It has been raining on the eastern side daily, as it should be. We didn’t have our boots taped, the pole helped us to avoid some of the deep thin-mud bogs; there is a gear to be taken care of. The pole and Zlatka fit together. As a former biathlon racer in juniors, she has a chocolate box filled with medals from national Championship races somewhere, drilling this since a very young age. The old routines now help her to aim and control breathing when she is using the telephoto. I was a decent ski runner as well until I met her, I found out my level has dropped a notch then :) Anyway, we keep fit today too, exercising and putting on a pair of grippy Inov8 for our regular grass & soil-mud run to stretch our lungs. Feeling the rough terrain under the feet and the air. This also was sort of a run. You know that sometimes you need to cover the distance fast. But we will stop when the photography calls for it and readjust if possible - not always as easy as it sounds. That’s why we carry full gear with us most of the time.

On the other hand, we walk for days like ghosts, spend hours near a few spots and be coming back to familiar places time and again. Today it’s about getting to a spot a couple of hundred meters up and some miles on through the cloud forest as early as possible that is, as early as you can abuse the mañana (morning) because a third person is running with us busy with a machete. It may not look like that here on the way back but the path, jammed with walls of fallen trees and thick vegetation, disappeared completely several times so we didn’t know where to turn.


The poles are a great kit especially for long arduous descends where they take excessive strain off your knees and transfer it to other parts of the body that will happily absorb it - to its own benefit (Women’s Micro Vario Carbon single pole here). Similar for endless or precarious ascends when weighted down with a load. Here it was the mud that we knew will be here. The single pole helped us with it.


My camera had trouble focusing here and I was glad to get a shot at all. Technically, the second one is back-focused a little, the perfect focus is on the rubber boot. It shouldn’t surprise those using these f1.4 lenses on moving targets at close distance. Our D600s’ antique AF module is in a bad need for an update. There’re now worthwhile options available. Granted the D750 camera would have made some difference but it was on 200-500 VR and you think twice before swapping it.





Jenny (J as in Yellow) shows colours of the piranha she caught, and how it snaps at the leaf. She came after noticing I am shooting the fish. We were a few meters away shooting a scene nearby. But I was shooting with a 50 mm lens and was glad to get the wider framing. It goes back to the water, it’s too small.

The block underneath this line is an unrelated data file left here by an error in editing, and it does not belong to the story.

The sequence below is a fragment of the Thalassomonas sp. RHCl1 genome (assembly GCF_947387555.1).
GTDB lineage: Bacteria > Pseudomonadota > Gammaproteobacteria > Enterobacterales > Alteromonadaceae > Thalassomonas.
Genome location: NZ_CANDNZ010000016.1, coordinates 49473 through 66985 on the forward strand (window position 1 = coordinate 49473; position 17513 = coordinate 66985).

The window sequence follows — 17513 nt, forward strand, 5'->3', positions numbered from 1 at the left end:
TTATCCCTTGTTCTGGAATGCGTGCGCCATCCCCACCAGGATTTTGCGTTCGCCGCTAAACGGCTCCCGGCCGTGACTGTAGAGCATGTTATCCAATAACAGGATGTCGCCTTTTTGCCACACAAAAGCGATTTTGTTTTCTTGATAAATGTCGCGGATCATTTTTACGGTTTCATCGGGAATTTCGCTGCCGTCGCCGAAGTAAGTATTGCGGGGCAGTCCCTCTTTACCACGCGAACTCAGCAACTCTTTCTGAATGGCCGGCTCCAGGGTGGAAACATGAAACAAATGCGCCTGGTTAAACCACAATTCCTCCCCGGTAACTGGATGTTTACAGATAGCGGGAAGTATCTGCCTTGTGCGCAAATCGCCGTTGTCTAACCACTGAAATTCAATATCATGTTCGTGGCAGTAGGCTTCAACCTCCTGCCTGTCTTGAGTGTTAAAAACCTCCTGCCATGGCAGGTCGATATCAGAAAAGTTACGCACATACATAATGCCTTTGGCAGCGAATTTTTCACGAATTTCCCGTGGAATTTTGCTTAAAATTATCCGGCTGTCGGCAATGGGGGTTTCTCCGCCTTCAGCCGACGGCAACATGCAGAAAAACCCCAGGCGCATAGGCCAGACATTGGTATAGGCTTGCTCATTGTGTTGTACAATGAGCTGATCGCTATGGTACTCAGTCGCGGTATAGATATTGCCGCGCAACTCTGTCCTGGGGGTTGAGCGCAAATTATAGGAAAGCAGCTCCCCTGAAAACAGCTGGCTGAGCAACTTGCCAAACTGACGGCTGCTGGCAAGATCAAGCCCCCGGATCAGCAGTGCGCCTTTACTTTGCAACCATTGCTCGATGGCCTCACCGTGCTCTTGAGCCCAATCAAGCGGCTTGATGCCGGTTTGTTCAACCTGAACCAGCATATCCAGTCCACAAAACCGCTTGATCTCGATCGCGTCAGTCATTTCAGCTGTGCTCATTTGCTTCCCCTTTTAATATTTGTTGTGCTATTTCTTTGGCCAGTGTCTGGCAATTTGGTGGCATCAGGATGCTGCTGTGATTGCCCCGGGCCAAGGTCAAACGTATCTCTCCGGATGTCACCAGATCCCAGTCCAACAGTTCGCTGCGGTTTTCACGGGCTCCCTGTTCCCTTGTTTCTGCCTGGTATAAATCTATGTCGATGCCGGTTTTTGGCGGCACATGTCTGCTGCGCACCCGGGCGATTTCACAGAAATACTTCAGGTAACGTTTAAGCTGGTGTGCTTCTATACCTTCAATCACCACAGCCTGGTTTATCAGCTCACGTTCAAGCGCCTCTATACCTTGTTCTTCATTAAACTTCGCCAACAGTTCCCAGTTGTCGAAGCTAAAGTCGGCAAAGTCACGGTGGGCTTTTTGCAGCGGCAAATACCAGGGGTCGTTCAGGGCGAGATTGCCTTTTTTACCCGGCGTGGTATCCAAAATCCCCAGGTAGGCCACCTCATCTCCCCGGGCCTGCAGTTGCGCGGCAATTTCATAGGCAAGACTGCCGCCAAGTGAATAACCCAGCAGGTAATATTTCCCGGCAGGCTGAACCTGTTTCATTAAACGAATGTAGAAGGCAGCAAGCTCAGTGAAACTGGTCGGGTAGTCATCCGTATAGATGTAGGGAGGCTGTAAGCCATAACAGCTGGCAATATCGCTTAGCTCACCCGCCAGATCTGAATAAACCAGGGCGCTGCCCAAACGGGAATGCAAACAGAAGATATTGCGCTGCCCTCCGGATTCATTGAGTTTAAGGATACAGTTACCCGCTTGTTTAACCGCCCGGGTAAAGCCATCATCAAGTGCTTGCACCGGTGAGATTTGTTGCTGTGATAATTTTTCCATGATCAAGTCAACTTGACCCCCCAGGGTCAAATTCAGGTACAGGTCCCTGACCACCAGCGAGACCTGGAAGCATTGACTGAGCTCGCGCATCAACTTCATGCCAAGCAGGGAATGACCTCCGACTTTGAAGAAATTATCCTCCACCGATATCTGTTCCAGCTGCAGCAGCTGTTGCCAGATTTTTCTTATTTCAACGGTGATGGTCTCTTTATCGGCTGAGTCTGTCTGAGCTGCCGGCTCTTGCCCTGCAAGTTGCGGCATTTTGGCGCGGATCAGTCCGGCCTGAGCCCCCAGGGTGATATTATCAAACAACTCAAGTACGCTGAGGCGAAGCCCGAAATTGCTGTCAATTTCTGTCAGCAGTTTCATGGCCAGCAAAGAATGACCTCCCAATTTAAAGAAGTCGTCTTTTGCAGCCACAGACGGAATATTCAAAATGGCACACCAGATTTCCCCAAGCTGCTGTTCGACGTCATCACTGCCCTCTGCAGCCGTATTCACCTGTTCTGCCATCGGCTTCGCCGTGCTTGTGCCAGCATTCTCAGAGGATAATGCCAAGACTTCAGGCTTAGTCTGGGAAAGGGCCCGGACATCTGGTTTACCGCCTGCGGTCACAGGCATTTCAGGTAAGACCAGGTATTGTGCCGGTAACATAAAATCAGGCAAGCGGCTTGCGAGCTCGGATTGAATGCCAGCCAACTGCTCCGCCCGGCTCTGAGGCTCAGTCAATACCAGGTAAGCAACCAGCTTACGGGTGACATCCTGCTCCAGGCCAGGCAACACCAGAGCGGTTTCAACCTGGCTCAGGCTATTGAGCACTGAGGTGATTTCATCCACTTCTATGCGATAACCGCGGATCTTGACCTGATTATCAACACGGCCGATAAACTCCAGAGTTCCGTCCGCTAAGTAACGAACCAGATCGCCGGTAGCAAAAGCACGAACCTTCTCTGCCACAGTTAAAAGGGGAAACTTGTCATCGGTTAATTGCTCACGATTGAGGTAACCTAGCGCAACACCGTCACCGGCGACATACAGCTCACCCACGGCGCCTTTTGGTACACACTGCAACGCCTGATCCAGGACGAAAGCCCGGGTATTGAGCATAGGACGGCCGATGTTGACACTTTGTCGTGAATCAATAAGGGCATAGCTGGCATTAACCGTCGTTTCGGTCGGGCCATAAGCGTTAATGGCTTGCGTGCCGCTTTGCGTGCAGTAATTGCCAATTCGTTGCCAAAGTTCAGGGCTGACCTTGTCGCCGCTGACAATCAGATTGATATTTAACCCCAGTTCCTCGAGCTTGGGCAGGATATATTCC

On some days there is as many as five of us on the canoe while the other day just three. Apart from thanking our most frequent words are malo luz (we know about five words in Spanish). The people we are with are natural observers that quickly anticipated the instance when our ‘malo luz’ played a role. That would go for more or less everything, so our Spanish (and ditto for their native tongue and English) was never getting in the way.

But there is still no movement when the camera approaches the eye. Occasional sorry from either of us when shooting both. You need the right kind of people for this. When possible, we anchor the boat with paddles, steady it by grabbing branches or fight the current by coming back to the spot until the shot is done. As for talking, making sounds is not always what you want anyway, and the brief gestures work much better. Sometimes we start talking because the excitement or experience is too great and we want to share. We are on the hunt of a sort and so we think and read our thoughts the same way.

Ladies are leafing through some ornithology identifying any tiny songbird (and anything else) in English and passing it to the front. They know their world, and despite their pragmatic approach, they love it passionately. I have witnessed this many times before in other parts of the world. They can do it all day, whether in scorching sun or late in the evening. Sounds of the forest can tell that you need to prepare your lens or throw your body round the tripod a certain way and our friends hear what we can’t and spot things about 3:1 compared to us. Sometimes having difficulties to show us what they see. The lady sitting on the left is experienced Eduupjen. Victor, a man from another community, is busy somewhere in the camp. We joined him soon. He was of the greatest help to us, our driver and source of knowledge on 200 k of the rivers and streams at dusk, in the heat of the day or on the long drives in the dark lightened with the headlamps.






Bats skimming the surface, the forest erupts with more sounds.



Powered by SmugMug Log In